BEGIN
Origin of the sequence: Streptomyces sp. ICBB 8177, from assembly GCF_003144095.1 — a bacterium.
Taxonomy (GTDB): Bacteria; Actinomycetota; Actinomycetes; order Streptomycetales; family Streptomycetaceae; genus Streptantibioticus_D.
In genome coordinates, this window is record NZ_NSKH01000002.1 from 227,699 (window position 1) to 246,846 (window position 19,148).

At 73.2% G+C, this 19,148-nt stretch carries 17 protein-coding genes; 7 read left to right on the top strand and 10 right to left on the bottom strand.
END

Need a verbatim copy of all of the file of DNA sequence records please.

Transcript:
Origin of the sequence: Streptomyces sp. ICBB 8177, from assembly GCF_003144095.1 — a bacterium.
Taxonomy (GTDB): Bacteria; Actinomycetota; Actinomycetes; order Streptomycetales; family Streptomycetaceae; genus Streptantibioticus_D.
In genome coordinates, this window is record NZ_NSKH01000002.1 from 227,699 (window position 1) to 246,846 (window position 19,148).

At 73.2% G+C, this 19,148-nt stretch carries 17 protein-coding genes; 7 read left to right on the top strand and 10 right to left on the bottom strand.